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    Sale 7727

    Important English Furniture and Clocks

    4 June 2009, London, King Street

  • Lot 31

    A GEORGE I WALNUT AND FEATHER-BANDED STRIKING EIGHT DAY LONGCASE CLOCK

    DANIEL QUARE AND STEPHEN HORSEMAN, LONDON, NO.199. CIRCA 1720

    Price Realised  

    Estimate

    A GEORGE I WALNUT AND FEATHER-BANDED STRIKING EIGHT DAY LONGCASE CLOCK
    DANIEL QUARE AND STEPHEN HORSEMAN, LONDON, NO.199. CIRCA 1720
    CASE: the hood with caddy top surmounted by three brass finials, above blind fret frieze, with inset brass-capped columns and glazed side panels, panelled sides to the trunk, the trunk door and plinth with feather banding and raised on a restored double skirting, with movement bracket to the upper backboard; restorations to top of hood; two case keys
    DIAL: the 12 in. wide brass dial with mask and foliate spandrels to silvered chapter ring with diamond half hour markers, matted centre with subsidiary seconds ring and signed on a plain reserve 'Dan Quare/Ste. Horseman/London N199', pierced blued steel hands (later minute), with dolphin spandrels to the arch flanking a date ring
    MOVEMENT: with five ringed pillars, anchor escapement and rack strike on bell; pendulum, two lead weights, crank key
    110 in. (279 cm.) high, 20½ in. (52 cm.) wide, 10 in. (25 cm.) deep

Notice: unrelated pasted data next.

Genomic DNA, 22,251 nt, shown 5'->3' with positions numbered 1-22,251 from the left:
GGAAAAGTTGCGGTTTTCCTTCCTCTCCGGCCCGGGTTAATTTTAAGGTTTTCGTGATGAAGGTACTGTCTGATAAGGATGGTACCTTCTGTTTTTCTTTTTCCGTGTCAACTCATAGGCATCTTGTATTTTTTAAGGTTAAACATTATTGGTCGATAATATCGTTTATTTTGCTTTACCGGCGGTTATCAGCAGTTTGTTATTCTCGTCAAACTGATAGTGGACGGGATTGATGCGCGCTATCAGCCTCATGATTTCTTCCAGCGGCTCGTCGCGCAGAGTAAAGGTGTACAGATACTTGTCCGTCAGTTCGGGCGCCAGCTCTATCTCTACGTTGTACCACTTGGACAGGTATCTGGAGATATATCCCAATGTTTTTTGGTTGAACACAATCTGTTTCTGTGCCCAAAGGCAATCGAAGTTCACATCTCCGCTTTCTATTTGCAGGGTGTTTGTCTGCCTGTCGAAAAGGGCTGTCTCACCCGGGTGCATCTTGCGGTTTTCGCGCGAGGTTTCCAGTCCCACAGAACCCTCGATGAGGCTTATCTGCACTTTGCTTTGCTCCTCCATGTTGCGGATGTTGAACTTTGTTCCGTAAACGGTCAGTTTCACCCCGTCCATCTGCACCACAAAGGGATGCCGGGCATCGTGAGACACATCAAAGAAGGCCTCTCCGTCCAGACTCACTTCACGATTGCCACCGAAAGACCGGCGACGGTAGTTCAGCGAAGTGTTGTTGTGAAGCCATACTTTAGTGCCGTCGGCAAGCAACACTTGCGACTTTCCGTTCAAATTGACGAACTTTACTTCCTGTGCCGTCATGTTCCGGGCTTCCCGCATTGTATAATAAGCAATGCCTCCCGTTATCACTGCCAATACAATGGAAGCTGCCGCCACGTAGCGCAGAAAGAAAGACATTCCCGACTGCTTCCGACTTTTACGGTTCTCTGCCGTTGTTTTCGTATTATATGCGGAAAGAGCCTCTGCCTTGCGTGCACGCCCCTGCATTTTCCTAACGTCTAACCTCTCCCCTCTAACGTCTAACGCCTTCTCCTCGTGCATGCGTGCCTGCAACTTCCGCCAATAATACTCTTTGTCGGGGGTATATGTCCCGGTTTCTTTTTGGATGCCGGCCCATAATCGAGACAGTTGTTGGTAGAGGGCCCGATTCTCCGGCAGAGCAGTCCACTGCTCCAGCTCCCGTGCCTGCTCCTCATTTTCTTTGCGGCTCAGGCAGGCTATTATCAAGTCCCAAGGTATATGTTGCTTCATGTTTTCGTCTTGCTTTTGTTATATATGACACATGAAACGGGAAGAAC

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    COMPARATIVE LITERATURE:
    T. Robinson, The Longcase Clock, Woodbridge, 1981.
    The grand case design of the present clock seems more usually to have been reserved for Quare's month clocks. A closely related example (Quare No. 40) was sold, Christie's, London, 13 December 2000, lot 102; another (Quare No. 145) is illustrated in Robinson, (p.214, fig.). Both of these clocks have arched dials with calendar rings; a similarly cased month going Quare with square dial was sold, Christie's, London, 11 December 2002, lot 74.
    Daniel Quare (c.1649-1724) was one of the most illustrious clockmakers of England's golden age of horology. He was first admitted as a Brother of the Company 3 April 1671 and became its Master in 1708.
    George I offered Quare the post of King's Watchmaker; however, being a Quaker he was unable to swear the necessary Oath of Allegiance. Even so, the King allowed him free access to the Palace at any time. In 1718 Quare took his former apprentice, Stephen Horseman, into partnership and towards the end of his life he retired to Croydon.
    Horseman continued Quare's numbering system and continued to sign his work 'Quare and Horseman' even after the former's death in 1724. He proved not to be as good a businessman, however, and was declared bankrupt in 1730.

    See also lot 81

    Special Notice

    Buyers from within the EU: VAT payable at 17.5% on just the buyer's premium (NOT the hammer price) Buyers from outside the EU: VAT payable at 17.5% on hammer price and buyer's premium. If a buyer, having registered under a non-EU address, decides that an item is not to be exported from the EU, then he/she should advise Christie's to this effect immediately.


    Provenance

    Marjorie Wiggin Prescott Collection.
    Sold, Christie's, New York, 31 January 1981, lot 179.
    Malletts, 1981.
    Private collection, U.S.A.
    Malletts, 1993.
    Private collection, U.S.A.


    Saleroom Notice

    The correct measurements of this longcase clock are as follows:
    110 in. (279 cm.) high; 20½ in. (52 cm.) wide; 10 in. (25 cm.) deep